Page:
* 1 gal Maple Syrup
* 180 Multi vitamins
* 180 Vitamin C
* 1 lb [powdered dry] Yeast
* 180 Tea bags
* 1 lbs Pepper
* 1 lbs
* Baking soda
* 8 lbs
* Dried onions
* 1 lb Baking powder
* 1 lb. Corn starch
* 24 oz Garlic powder
* 12 oz Vanilla
* 2 rolls aluminum foil
* 1/2 gal Dish soap
* 5 bars non-scented soap
* 36 Canning lids (to can meat if we had a winter thaw or for leftover in thespring)
* 8 oz Hydrogen peroxide
* 2 oz Iodine
* 12 rolls Toilet paper
* 2 Small sponges
* 2 Scrub pads
* 1 roll Duct Tape
* 4 boxes of wooden Matches
* 24 Plumber's candles
* 500 rounds .22 long rifle hollow point ammo
* 100 .308 ammo 125 grain hollow point varmint ammo
* 20 rounds .308 ammo 180 grain (for Moose or Caribou )
* Trapping license and regulations
* Hunting license, moose tags and caribou tags
* New snowshoe bindings
* 1 truck inner tube
* 3 New hacksaw blades
* 2 New Ax handles
* 8 Bow saw blades
* 36 oz Lanolin
* 6 Disposable lighters
* 12 gal White gas [aka Coleman Fuel]
* 12 Lantern mantels
* 6 oz. Gun oil
* Trapping Lures, urine and musk
* 10 lbs Trap wax
* 2 rolls Survey ["flagging"] tape
* 1 pair Heavy Neoprene trapping gloves
* 7 lbs Trapping wire( 50% 12 ga and 50% 14 ga)
* 50 ft Trap Chain #2 and #3
* 24 Links
* 24 Swivels
* AM Radio with 8 extra 9 volt batteries
* 8’ New stove pipe for cabin stove
* 4 Leather awl needles and 50’ waxed thread
* Extra shoulder straps for pack frame
* Extra hip belt for pack
* New lid for fry pan 14”
* 100’ - 3/8 nylon rope
* 12x18” glass to replace cracked window
* Personal items
* 1 Wool Jacket
* 2 Wool pants
* 2 Work pants
* 1 Pair insulated Carhartt coveralls
* 4 Pair work gloves
* 2 Pair heavy winter over mittens.
* Winter trappers hat
* 1 pair
* Pack boots with 2 sets liners
* 1 pair Bunny Boots
* 1 Wool sweater
* 4 pair long sleeved wool shirts
* 3 pair Wool long john pants
* 3 pair Wool long john shirts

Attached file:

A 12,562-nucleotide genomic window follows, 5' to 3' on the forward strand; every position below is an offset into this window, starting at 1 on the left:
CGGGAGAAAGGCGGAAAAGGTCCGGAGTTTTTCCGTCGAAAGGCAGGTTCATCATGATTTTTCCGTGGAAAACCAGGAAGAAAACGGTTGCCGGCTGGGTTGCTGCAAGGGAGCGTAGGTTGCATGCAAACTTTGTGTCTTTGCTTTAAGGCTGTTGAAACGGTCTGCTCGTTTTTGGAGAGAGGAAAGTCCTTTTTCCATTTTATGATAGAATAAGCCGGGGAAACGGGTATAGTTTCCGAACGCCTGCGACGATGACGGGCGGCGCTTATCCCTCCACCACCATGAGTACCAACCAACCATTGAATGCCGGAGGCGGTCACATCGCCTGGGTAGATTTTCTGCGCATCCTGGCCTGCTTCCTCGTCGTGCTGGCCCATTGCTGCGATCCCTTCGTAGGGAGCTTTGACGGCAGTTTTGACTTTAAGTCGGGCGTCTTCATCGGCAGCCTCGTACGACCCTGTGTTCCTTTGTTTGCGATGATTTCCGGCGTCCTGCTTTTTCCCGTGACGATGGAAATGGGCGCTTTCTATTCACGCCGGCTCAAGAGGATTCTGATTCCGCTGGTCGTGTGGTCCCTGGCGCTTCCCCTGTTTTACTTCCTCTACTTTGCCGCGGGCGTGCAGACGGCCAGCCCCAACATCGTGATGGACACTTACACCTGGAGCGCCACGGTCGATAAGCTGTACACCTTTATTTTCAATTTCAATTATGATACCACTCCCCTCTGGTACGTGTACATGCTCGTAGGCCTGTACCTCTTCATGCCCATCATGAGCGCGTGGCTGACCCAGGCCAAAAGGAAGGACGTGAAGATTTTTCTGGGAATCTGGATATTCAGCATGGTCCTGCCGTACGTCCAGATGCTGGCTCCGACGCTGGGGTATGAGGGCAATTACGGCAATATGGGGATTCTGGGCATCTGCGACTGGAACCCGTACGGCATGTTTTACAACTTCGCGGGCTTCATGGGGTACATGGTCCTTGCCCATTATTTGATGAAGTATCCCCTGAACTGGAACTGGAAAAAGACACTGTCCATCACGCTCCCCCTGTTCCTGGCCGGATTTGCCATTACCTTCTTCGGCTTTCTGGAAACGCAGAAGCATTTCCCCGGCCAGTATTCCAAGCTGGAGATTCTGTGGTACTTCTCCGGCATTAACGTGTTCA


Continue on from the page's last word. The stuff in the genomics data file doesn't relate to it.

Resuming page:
* 8 pair Wool socks
* 8 pair Cotton socks
* 6 pair Underpants
* 1 Bible
* 2 flying ground school books
* 6 Short sleeve Cotton shirts
* Tooth brush
* Tooth powder
* 2 rolls dental floss
* Carried or in an external frame pack:
* 1 .308 rifle
* 1 22 pistol (Colt Woodsman)
* Rain coat
* Rain pants
* Insolite sleeping pad
* Sleeping bag
* 10x12’ and 4x8’ light nylon tarps
* Flashlight
* Flashlight batteries
* Binoculars, 10x40
* Green River skinning knife, caping knife, boning knife.
* Small stone, small file and small diamond steel
* Compass
* Topo maps 1:250,000 scale
* 2 Candles
* Matches in waterproof container
* Lighter
* Small cook pot with lid
* Water bottle
* 100’ Parachute cord
* Small First aid kit with Large suture needles and suture, in sealed pack
* Mini channel locks (Snap-on) used for sutures and other things
* Pack repair kit
* ¾-length Hand ax. (Estwing)
* Small shovel
* Bow saw with extra blade
* 1 pair wool socks
* Wire snares
* Fish hooks and line
* 25’ .042” stainless wire
* 1 lb Dried soup mix



New Member
Oct 2, 2003
Hamilton NZ
Interesting read...

So what I take from that is given the best part of 700 lbs or roughly 320kg of supplies, mainly food stuffs and a permanent fixed shelter with wood burning stove the tools to mantain the shelter and feed the stove and a ready supply of fire wood you can get by in an Alaskan winter.

A sabre 45, GB SFA, and a alcohol stove with a snugpack sleeping bag with a couple of rat packs and you'd be struggling

Robson Valley

Full Member
Nov 24, 2014
McBride, BC
Good read. That's what it takes. I thank the author for the realistic supply lists.
My great grandfather did that for several winters in the Klondike gold rush.
Just 4 months one summer was plenty for me.
You have to stick to almost a ritual to ration and use that food.


Full Member
Jan 25, 2014
Afon Tyweli
It would be tight for sure but doable, though I would be worried about developing some bizarre food craving or worse still an aversion. I recall many moons ago one of the Skylab astronauts had a full on rant mere days into an three month mission questioning his own sanity for choosing to have corn beef hash for breakfast everyday

Illuminating thought...
Plugging in a rough fuel consumption rate for a Coleman fuel lantern then 12 US gallons to last 6 months works out about 2.5hrs per night at full power with light good enough to cook/work by or 5.5hrs per night at low power. That's just enough light to read by and stop you bumping into things going to the outhouse.